In referendums tackling European questions, people express their anger against both national policies and European policies.

In a national state system, parties contest elections trying to convince citizens of their aptitudes. In a national referendum people also express their expectations and policy change requirements directly or indirectly influenced by political parties. However, as far as the European Union is concerned, circumstances take on different proportions. The European Union is an opaque and distant system whose functioning nobody understands, or just a few do. Adding to this, there is a widespread idea that national policies are commanded by the European institutions and people tend to think that Brussels does everything wrong, that most national wrongdoings are but Brussels’ fault. So, in referendums tackling European questions, people express their anger against both national policies and European policies. Perceptions are misleading. The two dimensions are interlinked, interacting in terms of causes and consequences. Challenges, crises and menaces are a profound threat. Peoples are frightened.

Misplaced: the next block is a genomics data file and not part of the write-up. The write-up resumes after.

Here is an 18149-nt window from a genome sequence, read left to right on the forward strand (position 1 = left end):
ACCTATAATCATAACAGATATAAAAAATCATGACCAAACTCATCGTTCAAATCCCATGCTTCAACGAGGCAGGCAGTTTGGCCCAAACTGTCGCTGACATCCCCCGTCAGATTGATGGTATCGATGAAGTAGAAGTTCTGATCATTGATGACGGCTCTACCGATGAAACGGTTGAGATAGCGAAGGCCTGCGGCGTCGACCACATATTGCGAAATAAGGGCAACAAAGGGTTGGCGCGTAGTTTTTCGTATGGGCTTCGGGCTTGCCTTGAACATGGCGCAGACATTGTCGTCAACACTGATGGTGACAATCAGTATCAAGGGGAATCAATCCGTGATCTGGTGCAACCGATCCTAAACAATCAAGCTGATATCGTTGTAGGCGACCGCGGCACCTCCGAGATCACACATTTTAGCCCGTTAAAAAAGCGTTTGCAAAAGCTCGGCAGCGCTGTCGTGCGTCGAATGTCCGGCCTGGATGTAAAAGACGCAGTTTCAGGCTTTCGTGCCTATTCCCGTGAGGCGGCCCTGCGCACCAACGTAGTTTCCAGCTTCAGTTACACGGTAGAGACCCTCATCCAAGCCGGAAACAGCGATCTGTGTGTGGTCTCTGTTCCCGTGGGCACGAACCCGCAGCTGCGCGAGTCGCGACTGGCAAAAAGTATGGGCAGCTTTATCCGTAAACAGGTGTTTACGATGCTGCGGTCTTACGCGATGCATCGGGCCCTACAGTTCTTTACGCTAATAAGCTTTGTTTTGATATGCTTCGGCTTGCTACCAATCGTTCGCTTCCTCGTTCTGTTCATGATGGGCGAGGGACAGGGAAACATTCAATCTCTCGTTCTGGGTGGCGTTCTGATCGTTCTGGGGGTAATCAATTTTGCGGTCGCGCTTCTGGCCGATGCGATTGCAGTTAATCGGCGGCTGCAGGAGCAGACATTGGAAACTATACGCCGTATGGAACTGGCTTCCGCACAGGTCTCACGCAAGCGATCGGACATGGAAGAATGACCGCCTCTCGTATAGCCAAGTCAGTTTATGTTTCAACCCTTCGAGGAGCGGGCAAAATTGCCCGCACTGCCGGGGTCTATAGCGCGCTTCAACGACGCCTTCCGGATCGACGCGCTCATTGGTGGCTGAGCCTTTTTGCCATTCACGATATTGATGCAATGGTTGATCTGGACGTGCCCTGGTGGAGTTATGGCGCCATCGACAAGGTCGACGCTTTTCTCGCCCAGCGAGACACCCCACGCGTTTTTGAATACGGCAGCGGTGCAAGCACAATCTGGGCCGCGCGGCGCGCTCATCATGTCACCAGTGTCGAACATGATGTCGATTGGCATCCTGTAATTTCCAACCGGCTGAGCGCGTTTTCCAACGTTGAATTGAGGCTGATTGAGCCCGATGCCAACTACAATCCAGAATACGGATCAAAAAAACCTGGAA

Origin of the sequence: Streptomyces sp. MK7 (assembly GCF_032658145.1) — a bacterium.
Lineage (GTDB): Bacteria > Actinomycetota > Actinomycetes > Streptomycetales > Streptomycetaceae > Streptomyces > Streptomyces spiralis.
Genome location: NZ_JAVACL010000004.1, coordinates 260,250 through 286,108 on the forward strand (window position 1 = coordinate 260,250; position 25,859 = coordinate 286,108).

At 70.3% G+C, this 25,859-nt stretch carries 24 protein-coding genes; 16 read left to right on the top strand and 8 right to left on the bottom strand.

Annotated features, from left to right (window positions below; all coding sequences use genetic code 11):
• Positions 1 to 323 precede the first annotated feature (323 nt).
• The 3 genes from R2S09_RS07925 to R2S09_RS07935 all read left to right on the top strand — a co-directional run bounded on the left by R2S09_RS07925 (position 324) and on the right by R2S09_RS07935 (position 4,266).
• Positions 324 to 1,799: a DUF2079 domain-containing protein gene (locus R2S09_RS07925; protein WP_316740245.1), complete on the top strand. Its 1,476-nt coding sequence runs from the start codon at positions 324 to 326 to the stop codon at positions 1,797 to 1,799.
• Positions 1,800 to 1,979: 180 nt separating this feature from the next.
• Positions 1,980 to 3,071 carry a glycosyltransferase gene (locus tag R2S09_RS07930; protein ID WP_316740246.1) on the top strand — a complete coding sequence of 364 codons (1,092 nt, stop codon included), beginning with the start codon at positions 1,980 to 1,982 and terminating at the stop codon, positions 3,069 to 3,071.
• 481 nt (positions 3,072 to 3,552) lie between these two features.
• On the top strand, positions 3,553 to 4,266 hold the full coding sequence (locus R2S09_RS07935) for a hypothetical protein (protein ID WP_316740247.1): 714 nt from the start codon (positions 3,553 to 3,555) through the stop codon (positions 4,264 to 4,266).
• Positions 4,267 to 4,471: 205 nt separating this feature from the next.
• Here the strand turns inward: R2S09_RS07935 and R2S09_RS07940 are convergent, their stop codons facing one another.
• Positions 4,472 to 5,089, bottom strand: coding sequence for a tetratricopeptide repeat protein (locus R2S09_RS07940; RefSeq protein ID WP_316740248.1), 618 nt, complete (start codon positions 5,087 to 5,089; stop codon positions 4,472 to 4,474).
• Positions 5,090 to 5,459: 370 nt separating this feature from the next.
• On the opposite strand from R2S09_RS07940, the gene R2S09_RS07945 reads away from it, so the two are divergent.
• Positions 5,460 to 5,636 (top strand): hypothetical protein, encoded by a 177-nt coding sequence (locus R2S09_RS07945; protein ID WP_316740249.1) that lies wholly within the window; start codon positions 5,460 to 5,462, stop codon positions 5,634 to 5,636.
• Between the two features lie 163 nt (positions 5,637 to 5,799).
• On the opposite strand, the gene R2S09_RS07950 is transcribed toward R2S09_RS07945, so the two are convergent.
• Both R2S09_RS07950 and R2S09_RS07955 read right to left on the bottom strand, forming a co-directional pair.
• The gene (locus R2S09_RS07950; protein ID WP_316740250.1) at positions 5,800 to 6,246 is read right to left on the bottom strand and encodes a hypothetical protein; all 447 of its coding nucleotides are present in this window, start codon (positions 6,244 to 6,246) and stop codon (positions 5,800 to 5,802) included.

Of course, citizens are manipulated. Demagogy, catch-all party politics trying to attract as many people as possible have become part of representative democracy. But the point is, it is much more difficult for any citizen to understand European Union politics and policies than it is to understand their own national political environments. So, it is easier to manipulate and mislead them as far as European Union policies are concerned and some, if not all, national leaders have been doing this for their own political purposes. Of course, there also are the extremist and populist parties exploiting peoples´ fears, weaknesses and illiteracy. Brexit, held on June 2016, is the latest and major example. It is most important, though, to find credible and realistic solutions.

A campaign, a plan, a strategy to explain, to support and galvanize the system are urgently needed.